CEE Seminar: Searching for Core Microbiome in Wastewater Treatment Plant Bioreactors

McDonnell Douglas Engineering Auditorium (MDEA)
Hee-Deung Park, Ph.D.

School of Civil, Environmental and Architectural Engineering
Korea University, Anam-Dong, Seongbuk-Gu, Seoul 136-713, South Korea


Abstract: Core microbiome in activated sludge wastewater treatment bioreactors is important in interpreting the ecology of microbial consortia in the habitat. To search for core microbiome, we analyzed 16S rRNA gene sequences collected temporally from 39 samples in six full-scale wastewater treatment plants (WWTPs) located in Korea and China. In the seminar, I will present several ecological behaviors of core microbiome observed in the treatment plants, such as patch dynamics, functional redundancy and species sorting. This study will provide insight into the activated sludge bacteria that commonly occur.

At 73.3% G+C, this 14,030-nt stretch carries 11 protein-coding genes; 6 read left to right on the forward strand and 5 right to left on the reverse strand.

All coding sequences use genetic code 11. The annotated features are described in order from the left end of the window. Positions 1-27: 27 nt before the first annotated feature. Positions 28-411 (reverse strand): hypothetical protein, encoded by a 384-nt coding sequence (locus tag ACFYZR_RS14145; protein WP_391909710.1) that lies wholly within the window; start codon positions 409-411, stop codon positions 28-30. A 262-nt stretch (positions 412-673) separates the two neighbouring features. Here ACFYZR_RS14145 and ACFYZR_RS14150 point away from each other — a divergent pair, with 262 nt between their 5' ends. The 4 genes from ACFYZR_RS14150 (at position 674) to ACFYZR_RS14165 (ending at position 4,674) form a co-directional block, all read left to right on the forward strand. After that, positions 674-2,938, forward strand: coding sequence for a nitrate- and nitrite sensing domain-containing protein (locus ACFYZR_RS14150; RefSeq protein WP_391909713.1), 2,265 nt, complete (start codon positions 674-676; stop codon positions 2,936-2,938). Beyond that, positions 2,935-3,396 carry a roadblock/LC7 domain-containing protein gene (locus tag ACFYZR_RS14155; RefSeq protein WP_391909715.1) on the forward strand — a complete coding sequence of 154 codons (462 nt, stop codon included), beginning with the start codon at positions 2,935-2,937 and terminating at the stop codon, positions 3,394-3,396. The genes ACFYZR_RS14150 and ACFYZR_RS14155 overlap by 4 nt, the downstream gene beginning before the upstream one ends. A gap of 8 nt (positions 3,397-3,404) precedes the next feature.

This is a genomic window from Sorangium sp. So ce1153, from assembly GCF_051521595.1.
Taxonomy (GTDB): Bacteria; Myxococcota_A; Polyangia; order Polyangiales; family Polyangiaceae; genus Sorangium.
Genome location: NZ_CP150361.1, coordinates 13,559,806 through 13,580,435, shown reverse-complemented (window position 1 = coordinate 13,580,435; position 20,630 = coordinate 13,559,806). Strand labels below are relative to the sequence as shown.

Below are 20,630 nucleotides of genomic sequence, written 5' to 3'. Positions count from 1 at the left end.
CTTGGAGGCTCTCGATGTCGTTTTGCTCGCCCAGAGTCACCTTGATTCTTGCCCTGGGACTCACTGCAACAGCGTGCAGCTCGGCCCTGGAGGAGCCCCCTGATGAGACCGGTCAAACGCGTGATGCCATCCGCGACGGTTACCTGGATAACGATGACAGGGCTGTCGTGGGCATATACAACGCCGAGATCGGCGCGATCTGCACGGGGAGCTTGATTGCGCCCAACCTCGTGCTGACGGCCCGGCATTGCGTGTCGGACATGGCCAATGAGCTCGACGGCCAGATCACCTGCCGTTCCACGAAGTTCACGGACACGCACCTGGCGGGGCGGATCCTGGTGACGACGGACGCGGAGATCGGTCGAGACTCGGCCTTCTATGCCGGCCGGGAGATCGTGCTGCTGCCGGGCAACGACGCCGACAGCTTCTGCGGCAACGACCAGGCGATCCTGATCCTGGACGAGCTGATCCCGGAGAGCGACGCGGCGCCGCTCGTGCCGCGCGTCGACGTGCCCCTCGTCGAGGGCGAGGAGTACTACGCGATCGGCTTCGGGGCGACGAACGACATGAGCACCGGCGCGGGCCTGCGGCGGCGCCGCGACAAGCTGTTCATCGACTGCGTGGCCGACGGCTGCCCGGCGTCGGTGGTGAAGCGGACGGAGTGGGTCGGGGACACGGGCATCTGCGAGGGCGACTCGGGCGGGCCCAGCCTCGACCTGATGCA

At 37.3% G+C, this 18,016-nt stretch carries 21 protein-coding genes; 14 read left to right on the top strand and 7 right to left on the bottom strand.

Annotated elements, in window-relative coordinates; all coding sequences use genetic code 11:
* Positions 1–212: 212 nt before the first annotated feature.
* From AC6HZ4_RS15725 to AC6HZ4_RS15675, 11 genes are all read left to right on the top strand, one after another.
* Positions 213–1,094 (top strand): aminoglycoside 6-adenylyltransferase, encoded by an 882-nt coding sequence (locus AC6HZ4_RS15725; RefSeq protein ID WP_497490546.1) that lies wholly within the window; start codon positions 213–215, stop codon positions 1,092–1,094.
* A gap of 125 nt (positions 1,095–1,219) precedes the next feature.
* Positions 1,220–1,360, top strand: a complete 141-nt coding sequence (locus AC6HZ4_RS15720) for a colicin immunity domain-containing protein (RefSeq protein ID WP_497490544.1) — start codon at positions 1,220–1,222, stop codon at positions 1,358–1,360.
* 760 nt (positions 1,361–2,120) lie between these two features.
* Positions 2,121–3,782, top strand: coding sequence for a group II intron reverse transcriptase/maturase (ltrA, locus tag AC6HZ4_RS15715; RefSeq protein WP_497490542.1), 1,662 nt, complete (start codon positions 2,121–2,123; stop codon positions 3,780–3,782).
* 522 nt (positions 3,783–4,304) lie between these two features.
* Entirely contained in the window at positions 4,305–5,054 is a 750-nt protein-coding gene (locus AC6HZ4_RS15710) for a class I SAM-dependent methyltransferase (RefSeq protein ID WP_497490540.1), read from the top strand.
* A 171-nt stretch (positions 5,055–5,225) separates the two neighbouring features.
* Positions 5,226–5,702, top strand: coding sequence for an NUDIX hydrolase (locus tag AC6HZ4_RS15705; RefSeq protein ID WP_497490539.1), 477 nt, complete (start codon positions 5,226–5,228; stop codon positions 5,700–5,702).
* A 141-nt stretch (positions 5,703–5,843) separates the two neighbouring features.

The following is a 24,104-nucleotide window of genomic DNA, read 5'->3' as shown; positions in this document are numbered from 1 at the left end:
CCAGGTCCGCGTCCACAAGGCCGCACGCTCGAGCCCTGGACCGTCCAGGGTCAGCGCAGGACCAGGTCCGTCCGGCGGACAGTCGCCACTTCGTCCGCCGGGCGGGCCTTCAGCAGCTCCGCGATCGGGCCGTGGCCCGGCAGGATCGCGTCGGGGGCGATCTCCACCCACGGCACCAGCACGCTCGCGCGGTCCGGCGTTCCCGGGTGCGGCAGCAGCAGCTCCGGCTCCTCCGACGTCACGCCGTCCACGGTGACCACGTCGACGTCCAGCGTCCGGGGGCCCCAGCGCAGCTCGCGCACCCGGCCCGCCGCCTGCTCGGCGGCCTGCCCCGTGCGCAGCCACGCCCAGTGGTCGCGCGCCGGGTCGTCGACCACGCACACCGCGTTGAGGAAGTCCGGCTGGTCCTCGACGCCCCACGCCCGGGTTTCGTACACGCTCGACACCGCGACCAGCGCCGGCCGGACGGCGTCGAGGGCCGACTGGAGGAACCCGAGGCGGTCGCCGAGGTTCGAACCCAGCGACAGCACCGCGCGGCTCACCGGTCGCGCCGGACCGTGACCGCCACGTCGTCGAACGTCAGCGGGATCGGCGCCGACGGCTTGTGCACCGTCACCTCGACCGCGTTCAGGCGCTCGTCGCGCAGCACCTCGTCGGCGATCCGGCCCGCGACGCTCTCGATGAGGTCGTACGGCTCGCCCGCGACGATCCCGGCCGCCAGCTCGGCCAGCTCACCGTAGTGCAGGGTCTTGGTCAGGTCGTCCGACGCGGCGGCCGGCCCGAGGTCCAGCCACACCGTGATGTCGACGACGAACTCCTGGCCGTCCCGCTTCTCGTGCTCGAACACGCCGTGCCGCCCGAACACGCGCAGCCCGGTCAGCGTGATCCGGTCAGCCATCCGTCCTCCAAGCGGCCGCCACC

Speaker Bio: Hee-Deung Park is a professor at the School of Civil, Environmental and Architectural Engineering at Korea University, Seoul, South Korea. He received his Ph.D. in environmental engineering from the University of Wisconsin, Madison and M.S. and B.S. in biology from Korea University, Seoul, Korea. Prior to joining the faculty at Korea University, he worked at Kolon Engineering and Construction, in South Korea and conducted postdoctoral research at Stanford University. His main research interest involves identifying microbial community compositions in environmental engineering settings such as activated sludge reactors, anaerobic digesters and membrane filters, and exploring the correlations between community information and the function of environmental engineering systems. He uses modern culture-independent molecular biological tools for a rapid, precise, unbiased and high-throughput examination of environmental samples. The final goal of his research is to provide microbiological information critical to the optimal design and operation of environmental engineering systems.

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